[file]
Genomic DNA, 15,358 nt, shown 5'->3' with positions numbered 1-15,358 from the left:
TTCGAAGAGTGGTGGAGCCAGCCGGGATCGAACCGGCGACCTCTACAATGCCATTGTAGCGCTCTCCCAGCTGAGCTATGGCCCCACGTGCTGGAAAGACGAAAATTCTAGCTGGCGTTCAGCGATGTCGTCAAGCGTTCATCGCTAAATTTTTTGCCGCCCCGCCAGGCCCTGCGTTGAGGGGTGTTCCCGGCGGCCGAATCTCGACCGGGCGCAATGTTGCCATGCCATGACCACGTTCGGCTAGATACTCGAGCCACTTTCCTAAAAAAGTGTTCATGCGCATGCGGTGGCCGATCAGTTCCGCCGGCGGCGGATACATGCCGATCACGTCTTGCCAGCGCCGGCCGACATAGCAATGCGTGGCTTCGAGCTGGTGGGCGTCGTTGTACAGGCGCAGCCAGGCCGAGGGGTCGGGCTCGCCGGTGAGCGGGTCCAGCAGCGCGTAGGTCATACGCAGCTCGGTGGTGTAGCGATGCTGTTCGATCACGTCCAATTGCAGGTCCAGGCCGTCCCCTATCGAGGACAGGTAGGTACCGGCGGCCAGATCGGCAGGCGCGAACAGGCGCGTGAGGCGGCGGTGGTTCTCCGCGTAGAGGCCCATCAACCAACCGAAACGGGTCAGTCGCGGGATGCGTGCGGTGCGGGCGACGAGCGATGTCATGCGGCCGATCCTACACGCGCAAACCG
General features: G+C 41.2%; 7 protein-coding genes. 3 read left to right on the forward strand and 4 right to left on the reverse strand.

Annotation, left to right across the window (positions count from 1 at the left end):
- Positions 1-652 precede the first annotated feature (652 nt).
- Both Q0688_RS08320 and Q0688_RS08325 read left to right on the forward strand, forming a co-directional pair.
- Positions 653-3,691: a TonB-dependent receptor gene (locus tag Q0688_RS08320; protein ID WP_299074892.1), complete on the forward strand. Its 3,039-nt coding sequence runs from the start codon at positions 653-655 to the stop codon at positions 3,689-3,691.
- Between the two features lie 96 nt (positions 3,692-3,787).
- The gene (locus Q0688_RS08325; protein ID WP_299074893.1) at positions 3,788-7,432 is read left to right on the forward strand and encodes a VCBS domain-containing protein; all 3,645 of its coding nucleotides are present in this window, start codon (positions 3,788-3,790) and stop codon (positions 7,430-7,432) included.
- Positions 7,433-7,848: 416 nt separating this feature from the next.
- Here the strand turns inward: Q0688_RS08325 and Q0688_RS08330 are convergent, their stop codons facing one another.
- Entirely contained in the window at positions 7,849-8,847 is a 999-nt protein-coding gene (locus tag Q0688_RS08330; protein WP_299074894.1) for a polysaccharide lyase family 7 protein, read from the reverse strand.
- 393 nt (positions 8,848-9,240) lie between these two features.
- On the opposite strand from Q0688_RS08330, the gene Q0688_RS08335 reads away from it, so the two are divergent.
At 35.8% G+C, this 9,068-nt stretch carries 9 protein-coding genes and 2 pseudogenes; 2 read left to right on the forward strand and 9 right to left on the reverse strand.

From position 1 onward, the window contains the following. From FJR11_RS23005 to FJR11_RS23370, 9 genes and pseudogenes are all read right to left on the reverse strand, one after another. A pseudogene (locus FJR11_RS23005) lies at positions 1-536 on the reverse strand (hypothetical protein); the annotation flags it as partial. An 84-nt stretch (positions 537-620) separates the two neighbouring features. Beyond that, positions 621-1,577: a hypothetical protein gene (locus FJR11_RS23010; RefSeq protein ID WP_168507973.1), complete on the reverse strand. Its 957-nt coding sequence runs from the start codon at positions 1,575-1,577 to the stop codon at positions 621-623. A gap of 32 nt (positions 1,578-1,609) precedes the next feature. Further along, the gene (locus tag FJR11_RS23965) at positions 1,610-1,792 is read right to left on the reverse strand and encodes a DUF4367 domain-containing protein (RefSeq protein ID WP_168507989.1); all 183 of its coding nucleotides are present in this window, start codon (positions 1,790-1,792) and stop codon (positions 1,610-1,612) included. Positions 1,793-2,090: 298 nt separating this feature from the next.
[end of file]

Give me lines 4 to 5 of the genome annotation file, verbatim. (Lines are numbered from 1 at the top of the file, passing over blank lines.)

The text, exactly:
Annotation, left to right across the window (positions count from 1 at the left end):
- Positions 1-652 precede the first annotated feature (652 nt).